The economy is on the mend, but the Great Recession continues to haunt younger generations of Americans, according to a new report from the Economic Policy Institute.
On one hand, the Great Recession officially ended in 2009 and the unemployment rate overall has dropped since then, from a high of 10 percent in October 2009 to 5.4 percent this April, according to the U.S. Bureau of Labor Statistics. So, graduates of the class of 2015 should have better job prospects than the classes of 2009 through 2014.
On the other hand, the institute’s report states, unemployment levels remain elevated among young college graduates. In addition, wages remain below their prerecession levels:
The recession left millions unemployed for prolonged spells, with recent workforce entrants such as young graduates being particularly vulnerable.
The slow pace of the recovery means that the past seven classes of students have graduated into an acutely weak labor market and have had to compete with more-experienced workers for a limited number of job opportunities. This is on top of … stagnant wages.
The report from the Economic Policy Institute — which describes itself as a nonprofit, nonpartisan think tank — is called “The Class of 2015” and focuses on both high school graduates (ages 17 to 20) and college grads (ages 21 to 24) who are not enrolled in further schooling.
The findings are based on analysis of employment, enrollment and wage trends.
Findings for young college grads include:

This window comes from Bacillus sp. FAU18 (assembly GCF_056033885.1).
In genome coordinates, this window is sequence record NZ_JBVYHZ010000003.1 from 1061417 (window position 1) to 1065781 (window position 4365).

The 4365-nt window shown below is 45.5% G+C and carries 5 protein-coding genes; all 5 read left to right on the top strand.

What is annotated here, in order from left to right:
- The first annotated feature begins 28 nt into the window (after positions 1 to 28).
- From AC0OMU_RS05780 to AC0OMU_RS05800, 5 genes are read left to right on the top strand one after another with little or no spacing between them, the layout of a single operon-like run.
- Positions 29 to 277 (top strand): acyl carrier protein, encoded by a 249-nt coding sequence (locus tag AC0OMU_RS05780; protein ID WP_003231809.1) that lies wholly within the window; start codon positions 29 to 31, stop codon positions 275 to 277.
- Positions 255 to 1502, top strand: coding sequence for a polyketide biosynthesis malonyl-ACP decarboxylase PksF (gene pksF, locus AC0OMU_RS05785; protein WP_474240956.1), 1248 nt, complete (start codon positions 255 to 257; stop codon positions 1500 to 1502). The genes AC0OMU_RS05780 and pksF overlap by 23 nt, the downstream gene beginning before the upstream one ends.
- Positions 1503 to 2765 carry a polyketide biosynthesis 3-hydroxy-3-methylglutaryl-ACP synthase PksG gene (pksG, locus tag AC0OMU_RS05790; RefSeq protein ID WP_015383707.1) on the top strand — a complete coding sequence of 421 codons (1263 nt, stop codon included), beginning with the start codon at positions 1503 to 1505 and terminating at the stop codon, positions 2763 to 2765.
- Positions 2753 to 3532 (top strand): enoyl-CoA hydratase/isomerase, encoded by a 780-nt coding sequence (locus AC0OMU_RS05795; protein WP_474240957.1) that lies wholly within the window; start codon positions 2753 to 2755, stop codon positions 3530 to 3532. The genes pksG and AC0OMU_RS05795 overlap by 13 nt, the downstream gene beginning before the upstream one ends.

- Unemployment rate: 7.2 percent (compared with 5.5 percent in 2007)
- Underemployment rate: 14.9 percent (compared with 9.6 percent in 2007)
- “Idled” rate: 10.5 percent (compared with 8.4 percent in 2007)
- Wages: down 2 percent since 2007
Findings for high-school grads include:
- Unemployment rate: 19.5 percent (compared with 15.9 percent in 2007)
- Underemployment rate: 37 percent (compared with 26.8 percent in 2007)
- “Idled” rate: 16.3 percent (compared with 13.7 percent in 2007)
- Wages: down 4.8 percent since 2007
The idled rate refers to graduates who are “idled by the economy,” according to the report. These grads are neither enrolled in further school nor working:
This indicates that many graduates are unable to take the two main paths — receiving further education or getting more work experience — that enable future career success.
As for wages, EPI research assistant Will Kimball tells CBS News that, “through no fault of their own,” new grads are likely to be affected for at least the next decade.
If you are a new grad — or simply looking for a new job or better wages — start here:
- 25 Top Jobs and Industries for the Class of 2015
- College Majors That Land the 10 Best (and Worst) Paying Jobs
- What It Takes to Snag the Best Entry-Level Jobs
- The 10 Jobs Employers Struggle to Fill
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